To some anglers, hip waders are the ugly stepsister of chest waders, but to me, they’re the workhorses of the family. In fact, I would argue hip waders are more useful than chest waders in the widest variety of situations. They’re also generally a lot more affordable. This is not a bad thing.
Hip waders were my first waders. I received them as a gift, sometime around my 12th birthday. My father, Gord Sr., had been trying to get me, his eldest son, interested in steelhead fishing and at the time my world revolved around brook trout. The birthday waders were green rubber, with a large clunky boot and they were a bit too big for me. Two straps on either side of the top of the hip waders wrapped around my belt, and velcro strips held the straps in place so the waders wouldn’t fall down to my ankles. Basic hip wader design hasn’t changed in all that time.
My first foray with hip waders was on the Jackpine River in the spring of 1974. My dad, brother, Roy, and I were on the upper river, and we had to do a fair bit of wading through small braids to get to the main hotspot, but those hip waders were high enough to keep that spring ice water out. When you wear hip waders, you quickly learn to keep a sharp eye on the water level. That day was a success, with several steelhead caught and the waders performing admirably.
As my steelhead fever grew, I inevitably moved to chest waders. They allowed for wading in deeper water and were generally warmer than hip waders. Yet as the years rolled on, my hip waders increasingly came back into use. The turning point came on a canoe trip on the Albany River, in 1996.
The trip on the Albany was something of an Ellis adventure involving various members of my immediate and extended family. We had a week of canoeing planned on the great river, and for some reason I threw the hip waders in. As it turned out, that decision was a good one. On earlier canoe trips, I’d worn leather hiking boots or rubber boots, but getting in and out of the canoe with hiking boots meant they were forever wet, and the rubber boots weren’t quite high enough and would instantly fill with water. It was a lose-lose situation. Wearing hip waders solved the problem. I could roll them down to boot length if it was too warm in the canoe (that didn’t happen a lot) and they provided a little extra waterproofing from splashing paddles and rain. They were also great when it came time to jump out of the canoe, line rapids, or get ready for a portage.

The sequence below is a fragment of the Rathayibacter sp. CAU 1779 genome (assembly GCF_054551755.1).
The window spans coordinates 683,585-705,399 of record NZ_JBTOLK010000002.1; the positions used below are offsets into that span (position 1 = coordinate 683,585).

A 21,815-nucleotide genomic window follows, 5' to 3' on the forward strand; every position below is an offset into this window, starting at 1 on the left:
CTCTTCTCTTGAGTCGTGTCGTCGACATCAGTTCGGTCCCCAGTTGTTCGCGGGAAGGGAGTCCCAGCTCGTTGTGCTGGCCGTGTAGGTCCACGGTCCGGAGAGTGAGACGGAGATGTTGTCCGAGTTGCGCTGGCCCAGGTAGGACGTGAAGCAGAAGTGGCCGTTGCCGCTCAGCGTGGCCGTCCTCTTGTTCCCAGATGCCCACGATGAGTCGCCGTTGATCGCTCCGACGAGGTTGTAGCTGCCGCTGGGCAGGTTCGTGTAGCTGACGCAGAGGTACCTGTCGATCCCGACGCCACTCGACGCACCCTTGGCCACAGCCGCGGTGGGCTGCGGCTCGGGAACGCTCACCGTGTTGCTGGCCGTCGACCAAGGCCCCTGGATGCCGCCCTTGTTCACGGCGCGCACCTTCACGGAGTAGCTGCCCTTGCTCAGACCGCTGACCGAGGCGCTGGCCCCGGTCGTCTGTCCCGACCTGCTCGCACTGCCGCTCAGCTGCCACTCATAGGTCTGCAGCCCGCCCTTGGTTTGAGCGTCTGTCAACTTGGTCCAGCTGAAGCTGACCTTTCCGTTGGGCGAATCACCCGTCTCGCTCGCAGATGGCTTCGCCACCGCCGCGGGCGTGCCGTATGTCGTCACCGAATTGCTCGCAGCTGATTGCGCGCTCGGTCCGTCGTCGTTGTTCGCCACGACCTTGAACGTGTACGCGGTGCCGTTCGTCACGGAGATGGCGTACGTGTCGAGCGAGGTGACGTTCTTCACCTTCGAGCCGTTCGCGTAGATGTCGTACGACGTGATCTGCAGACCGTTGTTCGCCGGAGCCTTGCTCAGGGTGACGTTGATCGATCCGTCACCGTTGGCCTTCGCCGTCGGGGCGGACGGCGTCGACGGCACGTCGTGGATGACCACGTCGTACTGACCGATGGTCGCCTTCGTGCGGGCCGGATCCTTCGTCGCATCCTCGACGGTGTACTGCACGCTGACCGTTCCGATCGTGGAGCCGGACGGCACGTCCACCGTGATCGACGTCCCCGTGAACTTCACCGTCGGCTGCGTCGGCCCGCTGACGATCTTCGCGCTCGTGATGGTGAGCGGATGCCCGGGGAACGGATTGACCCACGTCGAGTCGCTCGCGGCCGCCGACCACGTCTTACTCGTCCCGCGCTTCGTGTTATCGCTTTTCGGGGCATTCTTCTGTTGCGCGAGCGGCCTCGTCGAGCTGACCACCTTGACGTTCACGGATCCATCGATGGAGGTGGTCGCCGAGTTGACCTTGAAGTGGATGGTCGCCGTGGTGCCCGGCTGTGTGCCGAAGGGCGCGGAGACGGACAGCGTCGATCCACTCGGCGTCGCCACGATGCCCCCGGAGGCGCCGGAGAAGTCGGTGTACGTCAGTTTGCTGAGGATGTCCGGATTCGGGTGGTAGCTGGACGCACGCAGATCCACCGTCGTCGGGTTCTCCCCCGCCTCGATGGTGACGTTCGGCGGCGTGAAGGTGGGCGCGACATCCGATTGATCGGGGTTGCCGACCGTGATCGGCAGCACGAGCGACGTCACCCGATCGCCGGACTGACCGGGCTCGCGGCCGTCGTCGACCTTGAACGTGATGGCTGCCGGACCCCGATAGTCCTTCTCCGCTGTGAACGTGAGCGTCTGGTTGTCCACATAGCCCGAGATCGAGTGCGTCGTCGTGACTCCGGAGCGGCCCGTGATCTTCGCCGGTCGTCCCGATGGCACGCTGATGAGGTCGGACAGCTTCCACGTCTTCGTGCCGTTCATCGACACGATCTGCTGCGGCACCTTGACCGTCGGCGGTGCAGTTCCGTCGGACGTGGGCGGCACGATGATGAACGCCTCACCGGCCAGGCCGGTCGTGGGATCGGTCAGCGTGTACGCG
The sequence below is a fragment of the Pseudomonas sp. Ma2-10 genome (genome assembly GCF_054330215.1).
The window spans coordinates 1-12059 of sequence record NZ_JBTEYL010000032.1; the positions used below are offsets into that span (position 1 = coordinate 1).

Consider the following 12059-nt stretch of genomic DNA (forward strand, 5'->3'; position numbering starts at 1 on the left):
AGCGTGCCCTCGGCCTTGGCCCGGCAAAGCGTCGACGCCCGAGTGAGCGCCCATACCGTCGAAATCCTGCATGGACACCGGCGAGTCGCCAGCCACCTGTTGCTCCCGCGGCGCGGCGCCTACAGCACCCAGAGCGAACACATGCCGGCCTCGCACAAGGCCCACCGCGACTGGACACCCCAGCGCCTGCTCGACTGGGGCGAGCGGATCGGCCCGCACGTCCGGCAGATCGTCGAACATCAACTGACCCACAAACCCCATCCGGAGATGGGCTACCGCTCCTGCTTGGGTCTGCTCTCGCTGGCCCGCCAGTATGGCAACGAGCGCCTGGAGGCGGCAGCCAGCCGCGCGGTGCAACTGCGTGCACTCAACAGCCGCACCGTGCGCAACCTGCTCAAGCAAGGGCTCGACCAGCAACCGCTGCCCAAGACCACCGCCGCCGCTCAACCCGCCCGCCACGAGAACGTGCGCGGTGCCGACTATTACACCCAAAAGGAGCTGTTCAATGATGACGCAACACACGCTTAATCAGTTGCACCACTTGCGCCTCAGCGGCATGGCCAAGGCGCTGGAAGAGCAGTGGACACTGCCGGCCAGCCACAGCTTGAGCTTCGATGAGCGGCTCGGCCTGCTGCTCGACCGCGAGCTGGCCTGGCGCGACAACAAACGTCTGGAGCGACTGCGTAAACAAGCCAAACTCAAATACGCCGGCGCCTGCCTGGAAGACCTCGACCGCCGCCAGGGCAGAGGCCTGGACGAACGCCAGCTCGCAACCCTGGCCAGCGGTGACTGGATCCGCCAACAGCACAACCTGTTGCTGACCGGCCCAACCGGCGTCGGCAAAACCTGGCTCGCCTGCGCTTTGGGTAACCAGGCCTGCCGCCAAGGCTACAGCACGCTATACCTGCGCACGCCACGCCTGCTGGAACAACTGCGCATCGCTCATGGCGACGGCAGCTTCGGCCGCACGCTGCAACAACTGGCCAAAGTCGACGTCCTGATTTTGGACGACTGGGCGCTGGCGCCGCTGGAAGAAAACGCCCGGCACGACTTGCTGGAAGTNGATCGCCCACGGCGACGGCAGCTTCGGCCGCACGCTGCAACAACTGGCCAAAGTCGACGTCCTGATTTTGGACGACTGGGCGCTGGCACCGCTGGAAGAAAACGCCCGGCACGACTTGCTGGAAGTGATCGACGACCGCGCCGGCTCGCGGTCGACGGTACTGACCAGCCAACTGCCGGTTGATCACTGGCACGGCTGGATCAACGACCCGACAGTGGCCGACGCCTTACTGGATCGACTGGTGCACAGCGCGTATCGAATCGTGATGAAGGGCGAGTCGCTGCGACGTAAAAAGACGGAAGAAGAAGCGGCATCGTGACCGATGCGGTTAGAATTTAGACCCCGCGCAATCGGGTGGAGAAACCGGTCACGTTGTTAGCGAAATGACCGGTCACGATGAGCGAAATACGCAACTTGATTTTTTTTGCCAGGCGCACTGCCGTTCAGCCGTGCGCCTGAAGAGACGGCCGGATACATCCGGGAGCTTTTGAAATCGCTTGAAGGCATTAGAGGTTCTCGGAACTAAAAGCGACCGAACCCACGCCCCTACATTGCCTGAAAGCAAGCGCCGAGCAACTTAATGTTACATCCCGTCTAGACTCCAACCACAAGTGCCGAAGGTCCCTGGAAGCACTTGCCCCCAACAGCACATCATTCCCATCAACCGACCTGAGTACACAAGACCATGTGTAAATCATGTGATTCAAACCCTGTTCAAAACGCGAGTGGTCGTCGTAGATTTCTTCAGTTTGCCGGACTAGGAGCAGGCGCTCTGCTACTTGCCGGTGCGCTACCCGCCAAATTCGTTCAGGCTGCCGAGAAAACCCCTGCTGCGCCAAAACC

Initially, I would take them off for most portages. But as it became clear that many of the trails around raging rapids and falls were filled with bogs and water holes, the hip waders stayed on. The boots were not the best for trail walking, but having dry feet made up for it. My hip waders were soon a regular addition to most canoe and cold weather fishing trips. I also used them frequently for late-season steelhead fishing and almost all shore casting. In other words, they became indispensable.
Then I started guiding. Initially, the hip waders didn’t get pressed into service much as most of my work was (and is) boat fishing, and I’m primarily driving the boat and netting fish. However, I soon discovered that hip waders kept my legs and pants from being covered with fish slime.This is an acute problem when fishing lake trout, salmon, and pike. These fish tend to be on the larger size, and handling big numbers of them pretty much guarantees you’ll get a lot of blood, slime, and fishy fecal matter on you. Let me assure you, there are few things less comfortable than slimy blue jeans. Add a little sun into the mix and this guide starts smelling like three-day-old fish kill.
Ups and downs
The only major downside of wearing hip waders in a boat all day is that the rubber doesn’t breathe, and your feet can get clammy. This problem can be partially addressed with battery-operated insoles. They help with the foot perspiration and allow for a more comfortable day, especially when it’s cold outside. Sometimes, just taking off the waders for15 minutes or so and letting the insoles air-dry a bit, will give you a break. Overall though, my hip waders do the job just fine. One other thing I appreciate about hip waders is the relative longevity of them. Last year, I retired a pair I’d worn for over two decades. They were starting to show excessive wear and had a rip in one leg.
Shopping locally revealed that hip waders are much less available than chest waders. I did find some that are a bit lighter than my old pair, but otherwise quite similar. I settled on a pair that fit my foot well and didn’t look too bad. They cost less than $100 bucks. I put these new hip waders to use for a good part of my 2018 guiding season, for some steelhead adventures, and even during the moose hunt. As expected, they’ve proven to be worth their weight in gold.
What more can you ask from a pair of thigh-high rubber boots?
Originally published in the April 2019 edition of Ontario OUT of DOORS magazine.